Times are changing in Toronto

With a young core leading the charge, the Toronto Maple Leafs have a chance to be Stanley Cup Champions.

The Leafs made a surprise playoff appearance last season, and they have started the 2017-18 NHL season at 25-17-3, and are on the path to becoming the league’s next model franchise.

The Leafs have the potential to build something special with Auston Matthews, William Nylander and Mitch Marner leading the charge.

The team has strong depth and top prospects developing with the American Hockey League’s Toronto Marlies or with their respective college and junior teams.

The Leafs had been one of the league’s most consistent teams from the 1980-81 season until the 2003-04 season, missing the playoffs just eight times in 24 years.

Although following the lockout which canceled the 2004-05 season, the team fell into a decade of futility, from botched draft picks to being unable to decide between retooling or rebuilding, to bad personnel decisions.

The Leafs missed the playoffs 11 of the following 12 years. In addition, from 2003 to 2015, they went through four general managers, including John Ferguson Jr., Cliff Fletcher, Brian Burke and Dave Nonis.

After Hall-of-Famer Brendan Shanahan became the team’s president in April 2014, the Leafs decided on a full rebuild.

Over the next two and a half years, the Leafs changed the face of their franchise: drafting Nylander eighth overall in 2014, Marner fourth overall in 2015 and Matthews first overall in 2016, while trading franchise player Phil Kessel to Pittsburgh and their captain, Dion Phanuef to Ottawa.

As rookies last year, Matthews, Marner, and Nylander combined for 191 points, a franchise record for points between rookies.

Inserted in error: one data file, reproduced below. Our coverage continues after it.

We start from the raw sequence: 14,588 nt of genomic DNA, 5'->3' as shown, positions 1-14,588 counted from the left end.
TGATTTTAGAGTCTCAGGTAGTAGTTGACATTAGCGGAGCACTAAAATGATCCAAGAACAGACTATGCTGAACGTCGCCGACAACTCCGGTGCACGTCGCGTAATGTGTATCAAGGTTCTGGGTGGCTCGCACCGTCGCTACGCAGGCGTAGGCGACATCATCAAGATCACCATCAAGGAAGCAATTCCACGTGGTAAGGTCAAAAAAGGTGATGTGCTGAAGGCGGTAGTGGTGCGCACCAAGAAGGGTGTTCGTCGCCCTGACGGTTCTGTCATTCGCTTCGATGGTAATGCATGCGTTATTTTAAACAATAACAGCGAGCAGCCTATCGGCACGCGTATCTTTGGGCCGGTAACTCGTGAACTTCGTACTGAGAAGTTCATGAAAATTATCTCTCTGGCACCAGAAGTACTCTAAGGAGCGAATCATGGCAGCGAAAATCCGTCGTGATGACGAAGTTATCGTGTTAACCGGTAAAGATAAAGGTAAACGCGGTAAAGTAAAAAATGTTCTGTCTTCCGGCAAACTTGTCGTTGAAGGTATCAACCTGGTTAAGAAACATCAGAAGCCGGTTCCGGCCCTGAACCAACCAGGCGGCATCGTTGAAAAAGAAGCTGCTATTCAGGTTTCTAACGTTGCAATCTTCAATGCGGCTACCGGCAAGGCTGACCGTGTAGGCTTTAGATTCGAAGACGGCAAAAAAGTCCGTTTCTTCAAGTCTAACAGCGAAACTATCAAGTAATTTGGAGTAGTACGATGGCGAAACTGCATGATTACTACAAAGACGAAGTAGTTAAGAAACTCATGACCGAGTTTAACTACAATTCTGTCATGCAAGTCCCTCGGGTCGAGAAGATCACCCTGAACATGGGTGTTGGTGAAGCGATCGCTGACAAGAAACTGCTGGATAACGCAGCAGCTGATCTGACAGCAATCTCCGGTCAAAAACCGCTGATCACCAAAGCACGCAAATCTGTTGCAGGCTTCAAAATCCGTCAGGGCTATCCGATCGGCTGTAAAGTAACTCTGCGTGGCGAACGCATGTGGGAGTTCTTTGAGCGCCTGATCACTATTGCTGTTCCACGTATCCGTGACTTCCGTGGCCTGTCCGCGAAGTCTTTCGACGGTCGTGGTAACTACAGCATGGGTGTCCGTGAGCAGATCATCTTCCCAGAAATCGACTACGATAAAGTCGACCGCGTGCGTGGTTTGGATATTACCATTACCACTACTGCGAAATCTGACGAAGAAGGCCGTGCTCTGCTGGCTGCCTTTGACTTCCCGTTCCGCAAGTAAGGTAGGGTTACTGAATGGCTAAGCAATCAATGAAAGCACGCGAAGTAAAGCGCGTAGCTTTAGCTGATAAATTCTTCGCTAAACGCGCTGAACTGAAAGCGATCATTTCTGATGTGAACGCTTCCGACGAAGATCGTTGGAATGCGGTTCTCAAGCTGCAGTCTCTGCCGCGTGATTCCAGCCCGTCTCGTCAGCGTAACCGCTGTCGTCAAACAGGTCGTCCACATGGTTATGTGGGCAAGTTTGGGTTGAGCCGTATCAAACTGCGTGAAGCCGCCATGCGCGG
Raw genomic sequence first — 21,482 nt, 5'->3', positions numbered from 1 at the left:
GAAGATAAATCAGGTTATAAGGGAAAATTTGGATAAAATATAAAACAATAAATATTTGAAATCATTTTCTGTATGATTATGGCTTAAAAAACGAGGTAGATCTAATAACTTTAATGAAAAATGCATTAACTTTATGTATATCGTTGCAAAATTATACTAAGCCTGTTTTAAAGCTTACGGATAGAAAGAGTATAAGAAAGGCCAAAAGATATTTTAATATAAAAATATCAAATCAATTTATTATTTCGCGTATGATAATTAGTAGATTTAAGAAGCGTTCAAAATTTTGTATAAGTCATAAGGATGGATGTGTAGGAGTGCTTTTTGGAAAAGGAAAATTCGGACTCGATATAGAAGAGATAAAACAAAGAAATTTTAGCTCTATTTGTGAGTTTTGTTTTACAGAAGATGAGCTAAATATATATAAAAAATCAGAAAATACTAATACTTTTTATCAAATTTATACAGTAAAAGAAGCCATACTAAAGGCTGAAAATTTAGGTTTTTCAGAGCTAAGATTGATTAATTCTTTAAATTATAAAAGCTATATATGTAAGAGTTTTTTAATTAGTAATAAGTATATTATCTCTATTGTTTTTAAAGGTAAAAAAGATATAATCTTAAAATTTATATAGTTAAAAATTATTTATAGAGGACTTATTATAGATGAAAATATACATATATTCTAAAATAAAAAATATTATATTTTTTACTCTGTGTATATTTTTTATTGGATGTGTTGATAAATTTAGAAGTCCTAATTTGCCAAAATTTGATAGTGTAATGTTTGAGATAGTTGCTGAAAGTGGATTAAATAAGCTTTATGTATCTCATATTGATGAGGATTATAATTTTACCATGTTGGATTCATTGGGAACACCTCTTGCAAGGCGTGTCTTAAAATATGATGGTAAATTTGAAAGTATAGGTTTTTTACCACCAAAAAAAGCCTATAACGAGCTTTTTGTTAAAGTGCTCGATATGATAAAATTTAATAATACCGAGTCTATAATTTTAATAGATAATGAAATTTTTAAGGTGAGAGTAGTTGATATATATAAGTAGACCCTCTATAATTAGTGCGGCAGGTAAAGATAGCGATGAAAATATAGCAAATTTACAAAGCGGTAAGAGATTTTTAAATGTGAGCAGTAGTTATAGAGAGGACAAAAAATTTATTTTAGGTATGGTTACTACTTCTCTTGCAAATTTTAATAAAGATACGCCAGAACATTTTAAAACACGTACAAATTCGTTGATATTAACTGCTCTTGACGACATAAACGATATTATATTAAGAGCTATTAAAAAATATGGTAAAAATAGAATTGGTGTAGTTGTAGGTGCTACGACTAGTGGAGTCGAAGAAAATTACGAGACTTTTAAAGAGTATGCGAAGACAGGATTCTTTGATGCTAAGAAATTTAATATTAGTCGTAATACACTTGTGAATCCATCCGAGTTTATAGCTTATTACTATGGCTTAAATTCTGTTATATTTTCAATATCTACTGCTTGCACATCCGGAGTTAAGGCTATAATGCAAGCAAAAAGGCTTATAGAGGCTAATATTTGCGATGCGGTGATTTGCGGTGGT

Matthews had the best season of them all, scoring 40 goals and adding 29 assists for 69 points to win the Calder trophy. Marner and Nylander had 61 points each. With each of them under the age of 22, the trio has a chance at staying together for a long time.

Matthews, Marner, and Nylander remind the hockey world of the Pittsburgh Penguins’ youthful core, which included Sidney Crosby, Jordan Staal, Evgeni Malkin and Kris Letang, or the Chicago Blackhawks with Jonathan Toews, Patrick Sharp, Patrick Kane and Duncan Keith.

Both of those teams have won three Stanley Cups in the last nine years. This gives Leafs fans hope.

The Blackhawks have struggled in recent years as they attempt to stay under the salary cap and maintain a competitive team. The Penguins have won back-to-back cups employing a tactic the Leafs have taken a step further: depth.

In addition to Matthews, Marner, and Nylander, the Leafs have veterans like James Van-Riemsdyk, Nazem Kadri, and Patrick Marleau. All have scored 30 goals in a season before: a milestone that was only reached by 26 players in the NHL last season.

The Leafs also had five players who scored 20 goals last season. Two just narrowly missed the mark: Marner and Tyler Bozak scored 19 and 18 goals, respectively.

In a league where goals are hard to come by (just 2.77 per team per game in 2016-17), having multiple players capable of putting the puck in the net as the months grow longer and the competition gets tougher, is vital in order to succeed in both the regular season and playoffs.

But the Leafs are built to last. Much like the Penguins, the Leafs have a number of young, talented players on inexpensive contracts, something which will be much needed as their core players sign lucrative contracts and the salary cap becomes a concern.

The Penguins have won back-to-back cups by utilizing young, fast and talented players like Jake Guentzel, Conor Sheary and Bryan Rust in addition to their top-level talent in Crosby, Malkin, Letang, and Kessel.

The Leafs have followed this path, acquiring young, talented players like Kasperi Kapanen, Jeremy Bracco, Travis Dermott and Timothy Liljegren through drafting and trades.

Continuing to draft, trade for, develop and keep young talent is vital to any team’s success. It could be the determining factor in how successful the current Leafs era can be.

If the Leafs continue to stay their course, they have the potential to be the NHL’s next modern-day dynasty.

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